• Gravitational Lensing: I’ve mentioned this topic before, and trust me, it’s the most discussed topic in my neighbourhood. Better yet, every morning, I wake up to the tune of the Gravitational Lensing-nettes. On the serious side, gravity appears to be one of the most successful methods to detect exoplanets: Just recently, astronomers found the first ever mirror solar system using this technique.
  • Synchrotron: The first time I read about this machine was on April the first and that, sir, is no joke (Slashdot thread). Actually, I’ve been planning to build one of those things in my backyard (what backyard, muhahaha), but like all things “cirque scientifique”1, these things just take time to build. That being said: A synchrotron is literally a particle accelerator that (in the end) produces high-intensity X-rays. I mention this word here, because, just today, thanks to the synchrotron, we’ve finally found the very first snake with legs.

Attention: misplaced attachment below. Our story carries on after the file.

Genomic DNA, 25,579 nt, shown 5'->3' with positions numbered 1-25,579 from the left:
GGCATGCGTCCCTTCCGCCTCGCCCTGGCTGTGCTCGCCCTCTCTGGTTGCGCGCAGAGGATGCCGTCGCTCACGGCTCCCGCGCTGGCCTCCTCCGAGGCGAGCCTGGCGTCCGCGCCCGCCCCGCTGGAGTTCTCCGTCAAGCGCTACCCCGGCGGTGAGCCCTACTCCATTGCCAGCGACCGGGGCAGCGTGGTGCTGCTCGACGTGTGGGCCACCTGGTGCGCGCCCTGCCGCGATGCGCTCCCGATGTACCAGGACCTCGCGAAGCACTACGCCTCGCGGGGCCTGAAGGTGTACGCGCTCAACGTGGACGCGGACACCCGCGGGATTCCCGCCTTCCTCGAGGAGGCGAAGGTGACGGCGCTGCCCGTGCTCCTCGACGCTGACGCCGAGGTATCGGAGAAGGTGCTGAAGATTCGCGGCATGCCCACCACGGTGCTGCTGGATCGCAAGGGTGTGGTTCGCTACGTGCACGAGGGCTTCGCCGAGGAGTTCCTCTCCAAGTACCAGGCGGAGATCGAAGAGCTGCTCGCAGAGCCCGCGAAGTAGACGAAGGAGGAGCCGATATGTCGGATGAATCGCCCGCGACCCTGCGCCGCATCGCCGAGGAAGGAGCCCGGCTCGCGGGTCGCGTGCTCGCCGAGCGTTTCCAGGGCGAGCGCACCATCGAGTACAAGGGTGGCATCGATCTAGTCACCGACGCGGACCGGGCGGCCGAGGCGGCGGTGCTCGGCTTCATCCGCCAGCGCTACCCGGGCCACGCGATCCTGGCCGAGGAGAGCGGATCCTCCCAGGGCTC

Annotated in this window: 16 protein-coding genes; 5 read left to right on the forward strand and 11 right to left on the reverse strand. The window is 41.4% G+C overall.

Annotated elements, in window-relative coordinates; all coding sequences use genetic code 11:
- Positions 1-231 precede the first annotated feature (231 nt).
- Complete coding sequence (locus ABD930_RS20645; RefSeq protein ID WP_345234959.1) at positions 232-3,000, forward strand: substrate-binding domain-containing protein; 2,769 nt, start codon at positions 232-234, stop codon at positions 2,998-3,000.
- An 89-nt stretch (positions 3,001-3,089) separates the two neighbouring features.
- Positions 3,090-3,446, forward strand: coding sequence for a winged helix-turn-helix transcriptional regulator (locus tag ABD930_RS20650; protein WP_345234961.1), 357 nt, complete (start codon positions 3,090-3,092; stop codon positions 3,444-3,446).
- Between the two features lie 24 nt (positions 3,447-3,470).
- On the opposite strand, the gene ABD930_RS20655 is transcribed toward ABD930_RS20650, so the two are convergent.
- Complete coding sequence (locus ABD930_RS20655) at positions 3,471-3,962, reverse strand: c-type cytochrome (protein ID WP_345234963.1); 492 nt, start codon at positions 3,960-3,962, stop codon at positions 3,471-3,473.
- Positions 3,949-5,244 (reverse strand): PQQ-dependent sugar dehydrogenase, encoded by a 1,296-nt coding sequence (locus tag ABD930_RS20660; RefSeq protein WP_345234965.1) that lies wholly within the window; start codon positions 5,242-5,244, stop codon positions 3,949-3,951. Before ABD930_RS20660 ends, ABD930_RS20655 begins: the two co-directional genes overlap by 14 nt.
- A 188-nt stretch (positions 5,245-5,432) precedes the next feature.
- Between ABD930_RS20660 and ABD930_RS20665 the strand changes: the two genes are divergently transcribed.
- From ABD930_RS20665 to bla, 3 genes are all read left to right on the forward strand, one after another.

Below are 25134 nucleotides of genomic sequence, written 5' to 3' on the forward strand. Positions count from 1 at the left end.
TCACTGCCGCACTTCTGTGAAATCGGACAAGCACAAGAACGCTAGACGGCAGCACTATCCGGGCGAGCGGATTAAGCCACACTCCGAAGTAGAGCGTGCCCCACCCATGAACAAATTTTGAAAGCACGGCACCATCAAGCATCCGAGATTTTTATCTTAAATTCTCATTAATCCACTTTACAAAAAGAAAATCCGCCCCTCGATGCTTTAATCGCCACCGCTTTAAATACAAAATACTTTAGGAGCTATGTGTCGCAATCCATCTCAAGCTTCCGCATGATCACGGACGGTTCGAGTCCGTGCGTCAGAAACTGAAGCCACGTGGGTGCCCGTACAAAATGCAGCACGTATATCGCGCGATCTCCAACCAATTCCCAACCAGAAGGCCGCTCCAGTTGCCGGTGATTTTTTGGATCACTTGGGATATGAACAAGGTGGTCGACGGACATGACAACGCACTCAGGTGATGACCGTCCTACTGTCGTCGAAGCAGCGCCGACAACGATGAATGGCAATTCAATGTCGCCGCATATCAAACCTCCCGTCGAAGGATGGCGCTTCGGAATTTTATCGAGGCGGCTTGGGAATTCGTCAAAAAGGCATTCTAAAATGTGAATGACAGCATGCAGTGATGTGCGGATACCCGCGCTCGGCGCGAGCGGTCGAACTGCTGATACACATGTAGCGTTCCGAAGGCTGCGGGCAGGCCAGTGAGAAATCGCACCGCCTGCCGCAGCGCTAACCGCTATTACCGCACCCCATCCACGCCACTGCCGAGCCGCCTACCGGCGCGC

In any case, if you were thinking about starting a barbershop quartet or something, I hear that the name “The Synchrotronnettes” is still available. That is, if you can actually pronounce it flawlessly.

1 If I think of ‘cirque scientifique’, I keep thinking of this video, “Breaking Down Science”, brought to you by the Everett Dance Theatre.

A disturbance in the force

Via Metafilter (thread), I found out that Yo La Tengo’s “Murdering The Classics” session is happening today. WMFU will have a livestream, starting at 5PM EST (pls/MP3). If you need a different output stream, the WMFU blog has other types of formats, including RealAudio and Windows Media [Note: below a sample of the session].